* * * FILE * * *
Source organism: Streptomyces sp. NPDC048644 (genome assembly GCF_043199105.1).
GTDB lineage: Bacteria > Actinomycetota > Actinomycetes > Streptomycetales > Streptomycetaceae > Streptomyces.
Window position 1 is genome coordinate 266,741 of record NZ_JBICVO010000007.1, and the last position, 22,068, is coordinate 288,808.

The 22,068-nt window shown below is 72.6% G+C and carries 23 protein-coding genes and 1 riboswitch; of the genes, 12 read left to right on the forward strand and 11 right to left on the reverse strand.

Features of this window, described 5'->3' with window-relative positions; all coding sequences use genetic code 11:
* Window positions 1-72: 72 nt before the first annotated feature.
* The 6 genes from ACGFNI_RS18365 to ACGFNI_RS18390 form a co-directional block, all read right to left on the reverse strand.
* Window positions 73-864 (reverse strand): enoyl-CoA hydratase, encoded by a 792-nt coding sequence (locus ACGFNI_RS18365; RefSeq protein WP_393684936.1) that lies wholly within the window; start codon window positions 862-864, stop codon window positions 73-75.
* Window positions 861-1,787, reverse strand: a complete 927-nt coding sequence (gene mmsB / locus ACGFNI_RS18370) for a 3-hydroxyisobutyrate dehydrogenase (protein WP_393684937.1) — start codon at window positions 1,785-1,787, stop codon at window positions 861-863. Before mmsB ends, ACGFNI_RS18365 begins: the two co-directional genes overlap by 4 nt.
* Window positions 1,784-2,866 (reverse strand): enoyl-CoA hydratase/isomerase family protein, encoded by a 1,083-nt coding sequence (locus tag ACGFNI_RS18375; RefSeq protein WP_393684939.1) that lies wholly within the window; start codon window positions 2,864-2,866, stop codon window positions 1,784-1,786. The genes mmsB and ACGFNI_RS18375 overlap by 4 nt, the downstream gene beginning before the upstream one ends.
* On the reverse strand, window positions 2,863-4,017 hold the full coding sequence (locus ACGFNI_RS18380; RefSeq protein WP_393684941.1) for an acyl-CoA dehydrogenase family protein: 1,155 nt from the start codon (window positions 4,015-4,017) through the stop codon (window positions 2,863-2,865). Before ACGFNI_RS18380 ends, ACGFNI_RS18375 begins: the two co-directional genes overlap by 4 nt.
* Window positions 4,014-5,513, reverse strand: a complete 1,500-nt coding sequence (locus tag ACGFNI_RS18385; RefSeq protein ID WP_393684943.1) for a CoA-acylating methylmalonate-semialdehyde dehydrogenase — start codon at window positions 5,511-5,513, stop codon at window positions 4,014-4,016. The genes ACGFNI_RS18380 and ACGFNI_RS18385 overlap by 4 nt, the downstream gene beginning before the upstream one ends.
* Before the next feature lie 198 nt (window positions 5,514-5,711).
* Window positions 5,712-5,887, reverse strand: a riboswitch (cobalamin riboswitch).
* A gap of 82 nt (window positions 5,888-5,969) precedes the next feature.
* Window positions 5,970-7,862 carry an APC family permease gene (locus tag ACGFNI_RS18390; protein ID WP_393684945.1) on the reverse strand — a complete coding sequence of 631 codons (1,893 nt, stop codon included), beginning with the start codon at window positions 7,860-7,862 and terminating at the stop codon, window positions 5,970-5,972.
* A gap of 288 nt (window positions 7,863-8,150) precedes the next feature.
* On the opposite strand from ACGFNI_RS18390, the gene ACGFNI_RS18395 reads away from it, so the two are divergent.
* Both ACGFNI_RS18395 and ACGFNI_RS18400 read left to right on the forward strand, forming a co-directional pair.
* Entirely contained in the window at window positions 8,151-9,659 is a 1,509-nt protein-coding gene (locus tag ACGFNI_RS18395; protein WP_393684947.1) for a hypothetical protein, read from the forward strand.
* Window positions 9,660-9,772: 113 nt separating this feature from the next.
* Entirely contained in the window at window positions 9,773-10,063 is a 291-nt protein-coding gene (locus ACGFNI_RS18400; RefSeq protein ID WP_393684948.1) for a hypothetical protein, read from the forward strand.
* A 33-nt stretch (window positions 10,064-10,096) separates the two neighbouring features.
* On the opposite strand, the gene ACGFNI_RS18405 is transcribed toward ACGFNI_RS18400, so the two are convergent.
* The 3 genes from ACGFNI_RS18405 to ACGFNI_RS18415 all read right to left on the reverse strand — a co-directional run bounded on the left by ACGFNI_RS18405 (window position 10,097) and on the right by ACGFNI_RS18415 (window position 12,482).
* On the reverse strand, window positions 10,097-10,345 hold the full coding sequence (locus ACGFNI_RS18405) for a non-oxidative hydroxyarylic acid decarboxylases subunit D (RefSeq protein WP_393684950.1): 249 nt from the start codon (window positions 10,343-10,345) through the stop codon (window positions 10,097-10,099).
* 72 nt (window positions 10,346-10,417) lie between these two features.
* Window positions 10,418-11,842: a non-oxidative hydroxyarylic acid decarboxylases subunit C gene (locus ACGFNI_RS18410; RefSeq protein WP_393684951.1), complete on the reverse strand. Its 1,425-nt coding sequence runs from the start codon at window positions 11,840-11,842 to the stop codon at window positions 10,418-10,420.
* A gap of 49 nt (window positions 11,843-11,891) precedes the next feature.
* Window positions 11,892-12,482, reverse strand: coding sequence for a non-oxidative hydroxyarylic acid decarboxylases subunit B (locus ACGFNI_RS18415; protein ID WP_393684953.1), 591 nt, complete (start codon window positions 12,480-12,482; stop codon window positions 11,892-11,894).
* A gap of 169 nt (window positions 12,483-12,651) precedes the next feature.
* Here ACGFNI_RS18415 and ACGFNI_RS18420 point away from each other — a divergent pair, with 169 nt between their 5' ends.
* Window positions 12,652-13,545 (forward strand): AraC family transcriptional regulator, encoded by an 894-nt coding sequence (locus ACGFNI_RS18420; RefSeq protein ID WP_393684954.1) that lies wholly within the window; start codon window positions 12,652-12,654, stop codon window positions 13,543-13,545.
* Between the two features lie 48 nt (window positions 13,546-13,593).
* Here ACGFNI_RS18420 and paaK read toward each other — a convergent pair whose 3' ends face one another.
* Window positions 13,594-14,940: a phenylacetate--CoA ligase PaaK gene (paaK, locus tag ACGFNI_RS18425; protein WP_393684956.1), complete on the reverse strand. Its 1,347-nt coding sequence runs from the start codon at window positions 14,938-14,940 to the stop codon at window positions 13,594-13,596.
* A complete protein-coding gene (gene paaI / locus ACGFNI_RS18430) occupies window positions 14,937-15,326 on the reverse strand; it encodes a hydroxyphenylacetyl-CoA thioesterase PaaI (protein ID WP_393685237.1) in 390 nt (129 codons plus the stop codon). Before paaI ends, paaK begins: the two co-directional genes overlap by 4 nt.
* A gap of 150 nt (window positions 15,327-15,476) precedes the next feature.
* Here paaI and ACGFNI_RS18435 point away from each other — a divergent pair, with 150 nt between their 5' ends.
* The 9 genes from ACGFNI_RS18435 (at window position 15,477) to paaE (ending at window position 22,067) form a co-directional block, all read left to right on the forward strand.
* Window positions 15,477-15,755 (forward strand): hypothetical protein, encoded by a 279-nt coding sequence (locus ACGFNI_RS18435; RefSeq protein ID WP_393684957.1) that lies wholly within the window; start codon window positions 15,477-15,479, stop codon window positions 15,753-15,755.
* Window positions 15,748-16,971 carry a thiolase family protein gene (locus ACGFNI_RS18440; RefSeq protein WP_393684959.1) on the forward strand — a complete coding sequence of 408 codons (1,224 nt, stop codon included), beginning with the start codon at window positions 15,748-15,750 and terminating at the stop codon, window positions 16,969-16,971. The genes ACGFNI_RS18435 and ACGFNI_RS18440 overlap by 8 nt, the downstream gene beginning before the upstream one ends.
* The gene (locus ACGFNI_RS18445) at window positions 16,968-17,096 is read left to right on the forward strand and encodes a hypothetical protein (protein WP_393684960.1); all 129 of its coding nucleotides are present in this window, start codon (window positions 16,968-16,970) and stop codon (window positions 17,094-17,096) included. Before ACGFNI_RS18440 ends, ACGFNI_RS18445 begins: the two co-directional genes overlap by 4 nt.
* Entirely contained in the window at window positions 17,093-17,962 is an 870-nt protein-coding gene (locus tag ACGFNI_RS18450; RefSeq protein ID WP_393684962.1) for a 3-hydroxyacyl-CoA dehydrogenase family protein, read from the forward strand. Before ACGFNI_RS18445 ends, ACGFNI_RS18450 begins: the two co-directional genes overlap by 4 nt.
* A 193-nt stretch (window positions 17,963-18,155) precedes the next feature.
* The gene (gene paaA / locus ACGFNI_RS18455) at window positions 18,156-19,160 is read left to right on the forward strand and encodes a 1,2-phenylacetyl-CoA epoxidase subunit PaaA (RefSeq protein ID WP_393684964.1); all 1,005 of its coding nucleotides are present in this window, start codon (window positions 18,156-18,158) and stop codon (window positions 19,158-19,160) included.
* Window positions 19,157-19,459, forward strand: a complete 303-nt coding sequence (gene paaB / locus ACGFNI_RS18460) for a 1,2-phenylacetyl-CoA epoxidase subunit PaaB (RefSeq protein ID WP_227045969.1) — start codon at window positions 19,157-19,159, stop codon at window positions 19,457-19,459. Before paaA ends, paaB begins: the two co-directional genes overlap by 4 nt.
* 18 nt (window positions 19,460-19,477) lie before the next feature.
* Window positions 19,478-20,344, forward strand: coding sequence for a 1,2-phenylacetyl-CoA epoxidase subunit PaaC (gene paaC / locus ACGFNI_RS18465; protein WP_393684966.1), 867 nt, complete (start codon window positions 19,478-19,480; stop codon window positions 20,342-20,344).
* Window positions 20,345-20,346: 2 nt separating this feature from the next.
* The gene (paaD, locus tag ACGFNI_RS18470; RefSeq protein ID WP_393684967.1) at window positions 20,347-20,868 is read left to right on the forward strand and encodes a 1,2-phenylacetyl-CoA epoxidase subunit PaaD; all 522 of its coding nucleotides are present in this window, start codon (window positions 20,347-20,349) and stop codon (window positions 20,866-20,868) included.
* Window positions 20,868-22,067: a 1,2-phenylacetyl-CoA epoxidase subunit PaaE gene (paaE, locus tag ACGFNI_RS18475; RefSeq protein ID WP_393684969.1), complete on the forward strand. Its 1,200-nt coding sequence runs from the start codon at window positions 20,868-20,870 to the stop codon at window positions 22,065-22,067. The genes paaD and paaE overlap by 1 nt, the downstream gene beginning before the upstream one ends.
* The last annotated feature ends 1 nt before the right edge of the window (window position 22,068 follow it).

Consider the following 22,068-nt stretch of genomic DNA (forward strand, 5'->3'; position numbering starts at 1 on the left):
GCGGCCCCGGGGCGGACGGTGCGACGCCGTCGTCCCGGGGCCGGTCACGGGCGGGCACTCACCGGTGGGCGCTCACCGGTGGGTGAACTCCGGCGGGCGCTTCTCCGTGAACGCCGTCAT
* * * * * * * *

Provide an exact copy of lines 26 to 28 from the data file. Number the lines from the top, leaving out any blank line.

* On the reverse strand, window positions 10,097-10,345 hold the full coding sequence (locus ACGFNI_RS18405) for a non-oxidative hydroxyarylic acid decarboxylases subunit D (RefSeq protein WP_393684950.1): 249 nt from the start codon (window positions 10,343-10,345) through the stop codon (window positions 10,097-10,099).
* 72 nt (window positions 10,346-10,417) lie between these two features.
* Window positions 10,418-11,842: a non-oxidative hydroxyarylic acid decarboxylases subunit C gene (locus ACGFNI_RS18410; RefSeq protein WP_393684951.1), complete on the reverse strand. Its 1,425-nt coding sequence runs from the start codon at window positions 11,840-11,842 to the stop codon at window positions 10,418-10,420.